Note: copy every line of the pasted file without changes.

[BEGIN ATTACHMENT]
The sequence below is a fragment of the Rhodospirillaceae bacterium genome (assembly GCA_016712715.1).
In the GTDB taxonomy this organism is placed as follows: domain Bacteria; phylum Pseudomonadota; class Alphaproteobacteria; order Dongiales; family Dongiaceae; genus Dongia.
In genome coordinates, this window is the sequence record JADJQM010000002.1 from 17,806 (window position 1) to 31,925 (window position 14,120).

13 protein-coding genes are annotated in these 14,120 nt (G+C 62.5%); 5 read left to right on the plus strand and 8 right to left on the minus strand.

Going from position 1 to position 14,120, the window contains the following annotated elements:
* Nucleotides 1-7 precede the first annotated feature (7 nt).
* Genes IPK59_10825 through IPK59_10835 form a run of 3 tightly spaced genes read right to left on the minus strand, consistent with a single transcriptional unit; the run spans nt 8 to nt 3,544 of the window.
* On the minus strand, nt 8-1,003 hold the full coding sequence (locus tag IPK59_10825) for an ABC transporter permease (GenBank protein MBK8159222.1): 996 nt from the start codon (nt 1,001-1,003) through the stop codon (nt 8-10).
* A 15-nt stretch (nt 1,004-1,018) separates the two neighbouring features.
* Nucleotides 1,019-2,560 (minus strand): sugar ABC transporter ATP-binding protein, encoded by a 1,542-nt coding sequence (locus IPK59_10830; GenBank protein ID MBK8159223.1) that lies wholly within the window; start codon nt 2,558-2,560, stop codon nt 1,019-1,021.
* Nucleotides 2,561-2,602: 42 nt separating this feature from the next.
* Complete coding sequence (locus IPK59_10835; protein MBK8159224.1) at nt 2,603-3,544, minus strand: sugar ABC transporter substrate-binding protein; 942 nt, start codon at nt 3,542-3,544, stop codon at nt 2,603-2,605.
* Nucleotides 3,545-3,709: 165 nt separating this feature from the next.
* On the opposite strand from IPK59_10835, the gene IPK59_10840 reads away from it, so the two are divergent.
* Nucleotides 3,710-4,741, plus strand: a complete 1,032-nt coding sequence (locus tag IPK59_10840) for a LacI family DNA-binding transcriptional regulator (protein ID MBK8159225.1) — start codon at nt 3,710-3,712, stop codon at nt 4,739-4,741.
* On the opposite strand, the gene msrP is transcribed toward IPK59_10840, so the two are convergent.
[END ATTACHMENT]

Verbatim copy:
The sequence below is a fragment of the Rhodospirillaceae bacterium genome (assembly GCA_016712715.1).
In the GTDB taxonomy this organism is placed as follows: domain Bacteria; phylum Pseudomonadota; class Alphaproteobacteria; order Dongiales; family Dongiaceae; genus Dongia.
In genome coordinates, this window is the sequence record JADJQM010000002.1 from 17,806 (window position 1) to 31,925 (window position 14,120).

13 protein-coding genes are annotated in these 14,120 nt (G+C 62.5%); 5 read left to right on the plus strand and 8 right to left on the minus strand.

Going from position 1 to position 14,120, the window contains the following annotated elements:
* Nucleotides 1-7 precede the first annotated feature (7 nt).
* Genes IPK59_10825 through IPK59_10835 form a run of 3 tightly spaced genes read right to left on the minus strand, consistent with a single transcriptional unit; the run spans nt 8 to nt 3,544 of the window.
* On the minus strand, nt 8-1,003 hold the full coding sequence (locus tag IPK59_10825) for an ABC transporter permease (GenBank protein MBK8159222.1): 996 nt from the start codon (nt 1,001-1,003) through the stop codon (nt 8-10).
* A 15-nt stretch (nt 1,004-1,018) separates the two neighbouring features.
* Nucleotides 1,019-2,560 (minus strand): sugar ABC transporter ATP-binding protein, encoded by a 1,542-nt coding sequence (locus IPK59_10830; GenBank protein ID MBK8159223.1) that lies wholly within the window; start codon nt 2,558-2,560, stop codon nt 1,019-1,021.
* Nucleotides 2,561-2,602: 42 nt separating this feature from the next.
* Complete coding sequence (locus IPK59_10835; protein MBK8159224.1) at nt 2,603-3,544, minus strand: sugar ABC transporter substrate-binding protein; 942 nt, start codon at nt 3,542-3,544, stop codon at nt 2,603-2,605.
* Nucleotides 3,545-3,709: 165 nt separating this feature from the next.
* On the opposite strand from IPK59_10835, the gene IPK59_10840 reads away from it, so the two are divergent.
* Nucleotides 3,710-4,741, plus strand: a complete 1,032-nt coding sequence (locus tag IPK59_10840) for a LacI family DNA-binding transcriptional regulator (protein ID MBK8159225.1) — start codon at nt 3,710-3,712, stop codon at nt 4,739-4,741.
* On the opposite strand, the gene msrP is transcribed toward IPK59_10840, so the two are convergent.